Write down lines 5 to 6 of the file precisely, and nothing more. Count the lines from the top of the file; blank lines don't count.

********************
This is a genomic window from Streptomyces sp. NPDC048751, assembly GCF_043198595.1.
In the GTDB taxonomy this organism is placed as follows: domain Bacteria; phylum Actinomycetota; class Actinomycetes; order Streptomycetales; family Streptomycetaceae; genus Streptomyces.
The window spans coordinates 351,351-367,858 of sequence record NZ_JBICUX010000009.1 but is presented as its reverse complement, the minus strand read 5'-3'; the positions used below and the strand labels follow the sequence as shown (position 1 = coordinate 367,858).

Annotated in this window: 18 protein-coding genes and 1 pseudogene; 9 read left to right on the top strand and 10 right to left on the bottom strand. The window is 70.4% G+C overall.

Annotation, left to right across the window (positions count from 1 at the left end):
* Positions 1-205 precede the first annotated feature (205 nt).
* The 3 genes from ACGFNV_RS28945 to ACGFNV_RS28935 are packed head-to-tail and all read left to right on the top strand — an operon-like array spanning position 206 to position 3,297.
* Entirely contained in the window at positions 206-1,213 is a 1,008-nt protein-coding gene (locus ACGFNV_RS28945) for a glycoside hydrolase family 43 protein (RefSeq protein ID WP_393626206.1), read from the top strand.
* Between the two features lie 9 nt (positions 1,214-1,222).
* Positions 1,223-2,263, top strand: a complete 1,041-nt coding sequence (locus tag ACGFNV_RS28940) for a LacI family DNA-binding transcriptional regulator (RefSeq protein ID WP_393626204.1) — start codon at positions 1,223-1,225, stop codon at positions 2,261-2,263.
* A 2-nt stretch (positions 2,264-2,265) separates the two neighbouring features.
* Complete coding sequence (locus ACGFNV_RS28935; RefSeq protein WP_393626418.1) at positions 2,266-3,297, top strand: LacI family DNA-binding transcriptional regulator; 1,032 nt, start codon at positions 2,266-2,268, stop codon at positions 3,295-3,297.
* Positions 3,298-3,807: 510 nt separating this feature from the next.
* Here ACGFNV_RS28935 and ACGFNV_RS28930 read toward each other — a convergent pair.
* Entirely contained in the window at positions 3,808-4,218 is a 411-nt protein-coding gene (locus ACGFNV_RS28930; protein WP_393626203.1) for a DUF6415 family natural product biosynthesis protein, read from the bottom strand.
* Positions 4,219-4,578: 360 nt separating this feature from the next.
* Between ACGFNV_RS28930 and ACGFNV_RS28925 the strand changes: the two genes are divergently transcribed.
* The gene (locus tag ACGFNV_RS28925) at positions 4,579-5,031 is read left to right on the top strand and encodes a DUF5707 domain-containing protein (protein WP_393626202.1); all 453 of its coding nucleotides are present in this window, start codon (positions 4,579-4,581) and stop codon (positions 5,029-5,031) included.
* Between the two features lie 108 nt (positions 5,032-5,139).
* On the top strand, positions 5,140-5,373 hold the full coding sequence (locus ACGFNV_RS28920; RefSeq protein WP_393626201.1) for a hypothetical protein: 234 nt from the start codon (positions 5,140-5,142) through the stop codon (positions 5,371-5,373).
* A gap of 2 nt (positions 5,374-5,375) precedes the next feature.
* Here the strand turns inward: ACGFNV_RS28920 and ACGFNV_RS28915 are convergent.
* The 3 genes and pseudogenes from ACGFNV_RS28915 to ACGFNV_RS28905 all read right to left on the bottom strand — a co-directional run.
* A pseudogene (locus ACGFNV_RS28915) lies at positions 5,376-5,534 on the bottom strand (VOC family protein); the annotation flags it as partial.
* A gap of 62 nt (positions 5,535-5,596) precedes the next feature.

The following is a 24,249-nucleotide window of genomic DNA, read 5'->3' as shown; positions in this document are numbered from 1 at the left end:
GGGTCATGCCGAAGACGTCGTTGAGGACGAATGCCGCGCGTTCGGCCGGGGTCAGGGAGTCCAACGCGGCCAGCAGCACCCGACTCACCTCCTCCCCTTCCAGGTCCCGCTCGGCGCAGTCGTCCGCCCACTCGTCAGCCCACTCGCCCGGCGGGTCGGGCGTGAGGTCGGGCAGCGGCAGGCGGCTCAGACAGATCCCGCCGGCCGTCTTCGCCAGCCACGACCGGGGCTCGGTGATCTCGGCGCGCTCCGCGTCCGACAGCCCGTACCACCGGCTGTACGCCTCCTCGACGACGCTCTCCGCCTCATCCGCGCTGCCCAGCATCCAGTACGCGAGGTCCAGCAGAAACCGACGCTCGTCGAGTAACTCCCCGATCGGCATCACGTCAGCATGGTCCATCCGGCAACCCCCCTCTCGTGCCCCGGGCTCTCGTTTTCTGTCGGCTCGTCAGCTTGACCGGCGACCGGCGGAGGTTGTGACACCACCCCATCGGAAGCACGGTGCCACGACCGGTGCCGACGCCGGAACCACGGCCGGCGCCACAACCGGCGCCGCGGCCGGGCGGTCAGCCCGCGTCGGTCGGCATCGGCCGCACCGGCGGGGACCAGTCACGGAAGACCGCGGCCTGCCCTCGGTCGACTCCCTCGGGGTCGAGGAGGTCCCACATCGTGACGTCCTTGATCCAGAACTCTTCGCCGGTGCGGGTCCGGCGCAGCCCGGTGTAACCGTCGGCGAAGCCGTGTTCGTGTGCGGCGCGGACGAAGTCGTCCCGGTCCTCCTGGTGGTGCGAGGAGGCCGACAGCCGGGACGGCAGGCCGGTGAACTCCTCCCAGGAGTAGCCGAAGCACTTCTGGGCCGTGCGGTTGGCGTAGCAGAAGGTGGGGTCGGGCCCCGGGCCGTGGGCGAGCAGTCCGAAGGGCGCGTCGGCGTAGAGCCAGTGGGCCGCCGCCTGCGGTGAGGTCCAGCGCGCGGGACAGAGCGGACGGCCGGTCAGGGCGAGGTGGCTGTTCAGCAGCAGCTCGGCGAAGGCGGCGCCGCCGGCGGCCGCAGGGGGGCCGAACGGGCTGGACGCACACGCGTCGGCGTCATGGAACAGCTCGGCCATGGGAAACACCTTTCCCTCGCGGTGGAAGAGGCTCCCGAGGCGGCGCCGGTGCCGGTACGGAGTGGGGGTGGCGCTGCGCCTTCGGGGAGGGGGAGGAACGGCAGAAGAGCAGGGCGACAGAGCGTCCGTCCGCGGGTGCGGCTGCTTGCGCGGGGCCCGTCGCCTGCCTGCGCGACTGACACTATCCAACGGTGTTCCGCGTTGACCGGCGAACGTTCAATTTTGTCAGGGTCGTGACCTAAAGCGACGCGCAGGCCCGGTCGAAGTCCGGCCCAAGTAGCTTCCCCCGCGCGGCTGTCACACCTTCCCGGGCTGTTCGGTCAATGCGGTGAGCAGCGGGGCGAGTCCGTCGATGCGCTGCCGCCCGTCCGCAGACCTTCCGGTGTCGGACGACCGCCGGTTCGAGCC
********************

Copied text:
Annotation, left to right across the window (positions count from 1 at the left end):
* Positions 1-205 precede the first annotated feature (205 nt).